Cho-COLA-tea? Choc-LA-tea? My brain had trouble with the pronunciation of ChocolaTea Cake. Not that I had to say it out loud to anyone really but every time I looked at the recipe I found myself chanting a mantra, cho-COLA-tea, no, choc-LA-tea, no, chocolatY, yes, chocolatY, chocolatY, chocolatY. Bakers be crazy.
And this was nothing, if not a chocolatey cake. Acres of dark chocolate went into the cake itself and the ganache icing. Not to mention tubs of creme fraiche in the ganache too. And I only made three quarters of the ganache recipe. There was no way this cake could be anything but delicious, with two chocolate sponge layers plastered together and covered in ultra creamy dark chocolate ganache. I ate my piece with some cream and I think it would have been nice with whipped cream in the middle to lighten it slightly.
I gave this cake as a good bye gift to my colleagues on the 10th floor of our office building since my team have moved to another floor. They've been very appreciative Alpha Baker testers over the last year and this cake was no exception. It doesn't matter how many people are on diets, when you bring out a chocolate cake, all objections are somehow forgotten.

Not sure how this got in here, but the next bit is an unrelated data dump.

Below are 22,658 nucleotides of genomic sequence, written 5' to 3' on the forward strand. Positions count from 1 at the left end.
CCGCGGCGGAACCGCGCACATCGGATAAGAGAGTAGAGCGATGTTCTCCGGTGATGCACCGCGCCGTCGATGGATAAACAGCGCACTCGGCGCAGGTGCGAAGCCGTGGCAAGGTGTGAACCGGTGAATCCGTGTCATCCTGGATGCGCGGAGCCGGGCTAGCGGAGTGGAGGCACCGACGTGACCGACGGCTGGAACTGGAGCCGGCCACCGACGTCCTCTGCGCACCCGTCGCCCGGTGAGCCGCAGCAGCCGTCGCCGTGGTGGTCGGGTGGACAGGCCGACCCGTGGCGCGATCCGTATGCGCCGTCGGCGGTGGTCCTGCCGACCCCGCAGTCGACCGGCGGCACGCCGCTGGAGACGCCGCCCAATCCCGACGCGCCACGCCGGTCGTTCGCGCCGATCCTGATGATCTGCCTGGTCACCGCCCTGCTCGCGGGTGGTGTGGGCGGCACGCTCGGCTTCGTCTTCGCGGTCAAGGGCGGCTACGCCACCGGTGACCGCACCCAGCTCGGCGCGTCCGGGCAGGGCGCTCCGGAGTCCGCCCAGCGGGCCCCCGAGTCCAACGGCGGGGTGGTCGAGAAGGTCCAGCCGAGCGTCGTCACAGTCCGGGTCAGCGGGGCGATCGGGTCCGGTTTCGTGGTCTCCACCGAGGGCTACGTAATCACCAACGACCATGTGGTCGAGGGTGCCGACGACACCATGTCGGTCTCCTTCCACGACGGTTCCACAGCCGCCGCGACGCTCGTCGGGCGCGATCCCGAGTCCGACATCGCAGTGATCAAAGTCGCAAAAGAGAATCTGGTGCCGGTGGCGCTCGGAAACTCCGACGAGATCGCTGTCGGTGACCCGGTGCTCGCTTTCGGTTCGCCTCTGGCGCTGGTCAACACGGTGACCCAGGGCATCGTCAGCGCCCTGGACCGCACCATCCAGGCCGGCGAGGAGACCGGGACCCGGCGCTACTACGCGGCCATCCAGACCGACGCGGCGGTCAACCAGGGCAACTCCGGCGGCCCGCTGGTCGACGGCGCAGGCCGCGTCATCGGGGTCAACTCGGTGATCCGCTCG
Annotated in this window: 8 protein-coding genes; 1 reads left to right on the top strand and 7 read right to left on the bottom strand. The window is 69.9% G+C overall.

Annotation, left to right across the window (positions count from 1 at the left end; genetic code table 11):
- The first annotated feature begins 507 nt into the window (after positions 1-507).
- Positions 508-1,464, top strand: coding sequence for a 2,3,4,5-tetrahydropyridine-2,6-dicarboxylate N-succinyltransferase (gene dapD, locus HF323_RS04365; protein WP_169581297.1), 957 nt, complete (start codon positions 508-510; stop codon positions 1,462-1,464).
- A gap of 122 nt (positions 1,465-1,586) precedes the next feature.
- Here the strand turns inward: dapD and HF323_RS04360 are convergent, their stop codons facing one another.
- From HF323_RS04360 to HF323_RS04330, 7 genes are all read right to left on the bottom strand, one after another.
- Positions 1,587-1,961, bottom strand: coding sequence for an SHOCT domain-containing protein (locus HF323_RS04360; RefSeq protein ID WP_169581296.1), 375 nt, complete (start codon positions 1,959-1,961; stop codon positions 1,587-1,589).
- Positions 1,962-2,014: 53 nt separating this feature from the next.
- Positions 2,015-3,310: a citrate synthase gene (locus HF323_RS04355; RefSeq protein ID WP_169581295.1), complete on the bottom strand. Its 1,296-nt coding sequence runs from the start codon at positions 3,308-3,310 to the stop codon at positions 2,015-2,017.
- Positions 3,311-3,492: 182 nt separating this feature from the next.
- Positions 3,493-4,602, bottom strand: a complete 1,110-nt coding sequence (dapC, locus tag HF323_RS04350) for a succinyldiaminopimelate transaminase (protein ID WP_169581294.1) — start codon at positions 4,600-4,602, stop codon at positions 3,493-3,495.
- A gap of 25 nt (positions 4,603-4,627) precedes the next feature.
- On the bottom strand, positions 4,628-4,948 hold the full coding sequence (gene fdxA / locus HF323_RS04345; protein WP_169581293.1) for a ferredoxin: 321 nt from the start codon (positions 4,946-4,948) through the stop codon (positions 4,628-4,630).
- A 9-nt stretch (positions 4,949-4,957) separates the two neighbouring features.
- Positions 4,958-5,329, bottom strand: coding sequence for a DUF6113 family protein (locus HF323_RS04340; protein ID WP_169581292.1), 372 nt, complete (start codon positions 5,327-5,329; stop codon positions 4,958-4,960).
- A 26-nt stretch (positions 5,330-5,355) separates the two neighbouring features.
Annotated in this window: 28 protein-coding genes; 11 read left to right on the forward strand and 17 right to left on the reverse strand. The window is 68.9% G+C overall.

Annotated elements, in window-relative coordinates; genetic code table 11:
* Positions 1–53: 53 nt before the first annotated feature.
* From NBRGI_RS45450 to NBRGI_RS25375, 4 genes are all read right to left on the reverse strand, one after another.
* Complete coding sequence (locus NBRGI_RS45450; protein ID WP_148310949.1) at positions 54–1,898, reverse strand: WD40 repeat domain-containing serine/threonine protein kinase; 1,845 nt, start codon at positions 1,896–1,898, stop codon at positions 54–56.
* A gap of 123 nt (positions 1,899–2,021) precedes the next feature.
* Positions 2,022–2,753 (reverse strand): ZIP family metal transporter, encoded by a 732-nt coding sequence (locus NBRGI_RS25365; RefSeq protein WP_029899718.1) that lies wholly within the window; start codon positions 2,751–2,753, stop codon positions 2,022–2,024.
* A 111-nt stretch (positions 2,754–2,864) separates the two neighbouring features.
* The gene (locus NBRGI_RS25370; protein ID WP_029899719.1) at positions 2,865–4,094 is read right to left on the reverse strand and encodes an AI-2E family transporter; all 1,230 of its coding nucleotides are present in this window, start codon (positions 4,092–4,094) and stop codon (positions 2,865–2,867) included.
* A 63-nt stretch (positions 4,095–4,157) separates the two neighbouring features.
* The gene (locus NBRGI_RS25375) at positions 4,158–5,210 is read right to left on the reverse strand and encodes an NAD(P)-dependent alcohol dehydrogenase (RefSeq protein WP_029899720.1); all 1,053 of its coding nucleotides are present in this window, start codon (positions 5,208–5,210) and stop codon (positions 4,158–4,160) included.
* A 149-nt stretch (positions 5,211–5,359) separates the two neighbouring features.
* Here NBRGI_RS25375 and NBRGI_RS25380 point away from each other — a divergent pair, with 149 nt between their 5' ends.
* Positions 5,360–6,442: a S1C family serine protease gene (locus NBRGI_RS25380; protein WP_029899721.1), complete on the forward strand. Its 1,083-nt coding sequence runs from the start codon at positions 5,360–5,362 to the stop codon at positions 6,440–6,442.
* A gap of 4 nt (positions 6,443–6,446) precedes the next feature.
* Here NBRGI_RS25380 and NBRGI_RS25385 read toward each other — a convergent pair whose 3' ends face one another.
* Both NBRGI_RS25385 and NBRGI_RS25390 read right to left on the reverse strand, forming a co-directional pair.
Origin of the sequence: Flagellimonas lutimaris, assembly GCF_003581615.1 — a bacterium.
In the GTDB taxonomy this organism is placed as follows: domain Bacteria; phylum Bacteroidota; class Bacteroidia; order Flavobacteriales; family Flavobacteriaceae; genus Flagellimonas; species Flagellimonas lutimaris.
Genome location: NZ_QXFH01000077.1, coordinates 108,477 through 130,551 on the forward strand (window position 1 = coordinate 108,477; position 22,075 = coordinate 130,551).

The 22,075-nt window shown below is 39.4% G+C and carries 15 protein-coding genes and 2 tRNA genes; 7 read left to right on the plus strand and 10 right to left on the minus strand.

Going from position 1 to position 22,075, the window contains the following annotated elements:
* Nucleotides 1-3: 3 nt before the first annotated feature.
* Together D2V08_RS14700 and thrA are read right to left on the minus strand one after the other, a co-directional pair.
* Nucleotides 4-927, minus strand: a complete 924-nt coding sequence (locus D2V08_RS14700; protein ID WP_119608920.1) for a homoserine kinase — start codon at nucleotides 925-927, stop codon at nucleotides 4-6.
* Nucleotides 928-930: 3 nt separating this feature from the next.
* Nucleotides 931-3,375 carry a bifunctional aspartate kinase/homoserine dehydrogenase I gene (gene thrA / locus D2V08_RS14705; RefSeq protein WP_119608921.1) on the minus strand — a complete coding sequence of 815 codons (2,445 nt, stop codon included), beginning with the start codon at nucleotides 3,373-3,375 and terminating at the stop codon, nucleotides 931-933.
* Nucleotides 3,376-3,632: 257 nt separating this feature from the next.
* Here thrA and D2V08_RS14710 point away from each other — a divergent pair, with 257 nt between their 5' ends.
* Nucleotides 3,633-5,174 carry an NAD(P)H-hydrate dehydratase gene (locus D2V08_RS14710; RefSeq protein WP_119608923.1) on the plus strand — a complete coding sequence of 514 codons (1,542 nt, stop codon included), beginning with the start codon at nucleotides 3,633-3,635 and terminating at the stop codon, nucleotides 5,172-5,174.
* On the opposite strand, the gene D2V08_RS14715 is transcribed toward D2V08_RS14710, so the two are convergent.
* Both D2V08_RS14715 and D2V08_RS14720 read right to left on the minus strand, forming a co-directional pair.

As we've come to expect with Rose's cakes this has an unusual method. First you melt dark chocolate with boiling water and then simmer it to thicken. I wondered if the chocolate would survive this treatment but it seemed to be fine. The thick pudding-like chocolate is mixed with flour to make a rather strange, elastic chocolate paste.
As I and many other Alpha Bakers have remarked before, whipping up eggs and sugar into a fluffy cloud is amazing every time you see it.
There's method in Rose's madness, with the chocolate paste folded into the egg clouds avoiding the dreaded pellets of unmixed flour that is a common problem with sponge cakes.
This is not a great photo but it does make me think of the sun sparkling on the sea, in this case a creamy chocolate sea.
Guess which cake I put on the bottom?! The top was a bit too moist when I tipped it out of the tin. Actually it didn't matter because the top is scraped off both cakes to brush them with syrup and then they're smothered in ganache.
I couldn't really taste the tea in the syrup since the brandy is quite dominant (I don't have any cognac). I didn't want to buy any tea powder, since I'd never use it again, so the ganache went tea free. It was still delicious.
Next week the Alpha Bakers are making Hungarian Raisin Walnut Tartlets.